Nonprofit/community based groups: These funders offer loans that meet their mission statement, helping people who may be underserved by traditional business financing to access business funding. They are sometimes referred to as “microlenders” because their loans are typically $50,000 or less. They may also offer free consulting to small business owners, often from retired business executives or financial consultants. Not the best option for business owners who need fast access to funds, but typically a very affordable option for loans.
Types of Alternative Loans
Term Loans: these loans are very predictable; borrowers repay the loan within a set period of time, with a predetermined number of payments with a fixed or variable interest rate. Alternative lenders typically offer short or medium-term loans though long-term loans are available.
Equipment loans: provide funding up to 100% of the value of business equipment owned by a small business, such as computers, vehicles or machinery. The equipment is the collateral for the loan, making this an option that may met the needs of business owners who have substantial equipment assets but will low or no credit ratings.
Invoice Financing/Factoring: it’s not uncommon for small businesses to wait 30-90 days for invoices to be paid. When business is slow, those unpaid invoices can cause significant cash flow problems. An invoice financing loan provides expedited access to funds. There are two options for invoice financing: a factoring loan and a discount loan. With factoring, the lender funds the borrower with a portion of the amount due on invoices. The lender then collects the full invoice amount, plus fees and interest. With invoice discounting, the funder loans the business owner a percentage of the invoice, but the business owner is responsible for collecting the payment, and paying back the loan along with fees and interest.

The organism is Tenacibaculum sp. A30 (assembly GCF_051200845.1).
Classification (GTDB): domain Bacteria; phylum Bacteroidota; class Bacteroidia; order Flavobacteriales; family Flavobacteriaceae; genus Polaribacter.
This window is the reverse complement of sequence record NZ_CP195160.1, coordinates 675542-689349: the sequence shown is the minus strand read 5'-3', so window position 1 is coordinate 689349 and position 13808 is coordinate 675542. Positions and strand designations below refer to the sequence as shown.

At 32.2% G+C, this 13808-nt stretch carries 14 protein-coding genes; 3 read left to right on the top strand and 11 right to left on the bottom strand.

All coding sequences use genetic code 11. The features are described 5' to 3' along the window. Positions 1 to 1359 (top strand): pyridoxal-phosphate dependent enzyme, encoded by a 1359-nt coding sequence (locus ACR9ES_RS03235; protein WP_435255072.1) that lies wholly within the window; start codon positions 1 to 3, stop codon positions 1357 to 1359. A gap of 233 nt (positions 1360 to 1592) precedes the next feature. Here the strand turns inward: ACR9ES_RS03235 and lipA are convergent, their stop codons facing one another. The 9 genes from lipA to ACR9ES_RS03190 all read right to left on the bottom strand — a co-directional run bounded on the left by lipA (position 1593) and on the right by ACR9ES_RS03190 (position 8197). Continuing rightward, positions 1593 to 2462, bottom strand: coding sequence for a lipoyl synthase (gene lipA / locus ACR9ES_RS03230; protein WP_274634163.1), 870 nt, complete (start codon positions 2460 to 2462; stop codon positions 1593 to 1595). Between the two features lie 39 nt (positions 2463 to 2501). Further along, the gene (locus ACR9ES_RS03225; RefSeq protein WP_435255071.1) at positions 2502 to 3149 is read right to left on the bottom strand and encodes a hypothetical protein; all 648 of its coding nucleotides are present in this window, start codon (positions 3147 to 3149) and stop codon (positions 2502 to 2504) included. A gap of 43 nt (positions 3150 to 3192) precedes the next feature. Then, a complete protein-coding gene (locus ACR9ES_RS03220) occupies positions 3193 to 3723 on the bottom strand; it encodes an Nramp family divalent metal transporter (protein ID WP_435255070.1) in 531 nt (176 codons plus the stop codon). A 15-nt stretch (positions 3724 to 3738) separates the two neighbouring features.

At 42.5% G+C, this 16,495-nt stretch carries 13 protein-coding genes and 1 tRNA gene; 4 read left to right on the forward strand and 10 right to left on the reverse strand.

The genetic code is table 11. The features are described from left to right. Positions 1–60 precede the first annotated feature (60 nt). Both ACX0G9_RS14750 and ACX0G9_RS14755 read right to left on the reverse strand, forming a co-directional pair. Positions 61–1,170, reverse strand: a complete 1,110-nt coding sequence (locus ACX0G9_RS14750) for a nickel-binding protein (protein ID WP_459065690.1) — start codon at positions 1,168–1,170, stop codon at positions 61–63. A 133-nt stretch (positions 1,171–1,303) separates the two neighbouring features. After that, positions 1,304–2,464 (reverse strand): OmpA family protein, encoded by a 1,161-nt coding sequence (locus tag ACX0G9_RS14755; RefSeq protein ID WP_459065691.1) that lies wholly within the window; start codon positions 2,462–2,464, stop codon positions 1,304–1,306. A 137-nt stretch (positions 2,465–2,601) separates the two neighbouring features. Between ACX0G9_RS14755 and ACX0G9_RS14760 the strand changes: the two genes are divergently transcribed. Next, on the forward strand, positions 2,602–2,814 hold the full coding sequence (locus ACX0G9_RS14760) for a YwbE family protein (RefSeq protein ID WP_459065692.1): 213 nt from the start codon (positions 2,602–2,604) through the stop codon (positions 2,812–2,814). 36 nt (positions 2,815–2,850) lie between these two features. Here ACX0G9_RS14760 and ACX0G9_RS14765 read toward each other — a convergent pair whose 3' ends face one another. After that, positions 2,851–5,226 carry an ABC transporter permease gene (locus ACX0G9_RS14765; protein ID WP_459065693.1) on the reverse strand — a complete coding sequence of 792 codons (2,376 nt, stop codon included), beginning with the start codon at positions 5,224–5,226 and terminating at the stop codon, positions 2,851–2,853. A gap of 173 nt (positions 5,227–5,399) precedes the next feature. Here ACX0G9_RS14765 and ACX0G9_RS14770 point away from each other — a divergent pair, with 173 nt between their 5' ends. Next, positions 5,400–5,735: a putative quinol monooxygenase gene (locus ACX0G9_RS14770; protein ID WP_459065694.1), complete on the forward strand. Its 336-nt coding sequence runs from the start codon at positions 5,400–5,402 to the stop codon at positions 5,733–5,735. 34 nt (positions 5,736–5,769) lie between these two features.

Merchant Cash Advances (MCA): these are technically advances, as opposed to loans, and are paid back via a percentage of the merchant’s daily or weekly sales. For small businesses that see daily transactions, such as restaurants or shops, this can provide an easy way to access funds quickly. Lenders look at a business’ receipts to determine whether to approve the advance, so small business owners with low credit ratings are often able to get approved for an MCA. It is important to ensure you fully understand the terms for any MCA, as the rates are typically high and terms vary widely.
How to Apply
Requirements vary according to the type of loan, and the amount. One easy way to get started is by getting pre-approved by One Park Financial, which then gives you access to a funding expert who can discuss your business needs and options to determine what funding types best meet your needs.
One Park Financial works to help owners of small and mid-sized businesses access the funding that meets their needs. Established in 2010 and founded by entrepreneurs, One Park Financial understands the challenges associated with small business loans and their need for working capital. Visit oneparkfinancial.com or call 855.218.8819 and connect with a funding expert to discover the options that make sense for you and your business.